... point from which a much-vexed people can look both ways for a Presidential election. The contest of two years ago is over, and that of two years hence not near enough to beget mentionable worry. This equator of partisanship, lying midway between the two polls, is a happy medium of repose. The trade-winds of party passion blow from both sides fiercely toward it, but fail to break its calm. The average American—even the average professional American politician—possesses his soul in patience. He ...
— Lippincott's Magazine of Popular Literature and Science, Volume 22. July, 1878. • Various

... and mayor went to London together, and intense were the prayers that speeded them and followed them. The case was laid before the Home Secretary, the petitions presented, and Dr. May said all that man might say on ground where he felt as if over-partisanship might be perilous. The matter was to have due consideration: nothing more definite or hopeful could be obtained; but there could be no doubt that this meant a real and calm re-weighing of the evidence, with a consideration of all the circumstances. ...
— The Trial - or, More Links of the Daisy Chain • Charlotte M. Yonge

... of the diplomatic contest for the Floridas that James Monroe was for the second time elected to the Presidency, with singularly little display of partisanship. This time all the electoral votes but one were cast for him. Of all the Presidents only George Washington has received a unanimous vote; and to Monroe, therefore, belongs the distinction of standing second to the Father of ...
— Jefferson and his Colleagues - A Chronicle of the Virginia Dynasty, Volume 15 In The - Chronicles Of America Series • Allen Johnson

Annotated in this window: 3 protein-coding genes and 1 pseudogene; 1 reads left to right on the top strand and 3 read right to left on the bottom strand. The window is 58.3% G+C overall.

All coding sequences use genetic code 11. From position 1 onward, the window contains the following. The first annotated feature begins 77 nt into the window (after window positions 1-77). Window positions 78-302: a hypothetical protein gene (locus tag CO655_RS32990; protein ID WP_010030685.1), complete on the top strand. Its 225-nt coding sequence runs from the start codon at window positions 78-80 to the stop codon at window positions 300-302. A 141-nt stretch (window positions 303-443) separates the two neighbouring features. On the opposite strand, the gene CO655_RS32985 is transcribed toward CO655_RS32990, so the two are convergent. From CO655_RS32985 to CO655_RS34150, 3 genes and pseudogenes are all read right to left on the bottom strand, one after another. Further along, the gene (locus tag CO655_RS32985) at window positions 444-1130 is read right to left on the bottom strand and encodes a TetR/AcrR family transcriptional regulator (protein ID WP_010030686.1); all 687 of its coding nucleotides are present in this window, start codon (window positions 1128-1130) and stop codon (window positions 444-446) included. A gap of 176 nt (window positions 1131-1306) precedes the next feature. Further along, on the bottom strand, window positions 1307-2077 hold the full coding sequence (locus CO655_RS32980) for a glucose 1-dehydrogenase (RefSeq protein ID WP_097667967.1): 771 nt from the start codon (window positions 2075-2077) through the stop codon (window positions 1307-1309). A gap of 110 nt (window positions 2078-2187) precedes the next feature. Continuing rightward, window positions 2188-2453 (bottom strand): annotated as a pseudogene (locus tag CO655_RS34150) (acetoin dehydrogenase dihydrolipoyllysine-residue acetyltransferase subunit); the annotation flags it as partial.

... cruelty of a decision, one way or the other, seemed impossible. He realised now so much more keenly what his mother felt than he had at first; as if the story in that letter had been a poisonous germ producing a kind of fever of partisanship, so that he really felt there were two camps, his mother's and his—Fleur's and her father's. It might be a dead thing, that old tragic ownership and enmity, but dead things were poisonous till time had cleaned them away. Even his love felt tainted, less illusioned, ...
— Forsyte Saga • John Galsworthy

... forward into the recess of the window, which was partly separated from the room by a table with flowers on it, and a great bush in a pot, of delicate maiden-hair fern. It was perhaps significant, though he did not mean it for any demonstration of partisanship, that he sat down on Elinor's side. Both the ladies felt it so instinctively, although, on the contrary, had the truth been known, all John's real agreement was with the mother; but in such a conjuncture it is not truth ...
— The Marriage of Elinor • Margaret Oliphant

... great virtues are demanded of the critic. Foremost of these is disinterestedness. "If I know your sect, I anticipate your argument," says Emerson in the essay on Self-Reliance. Similarly Arnold warns the critic against partisanship. It is better that he refrain from active participation in politics, social or humanitarian work. Connected with this is another requisite, that of clearness of vision. One of the great disadvantages of partisanship is that it blinds the partisan. ...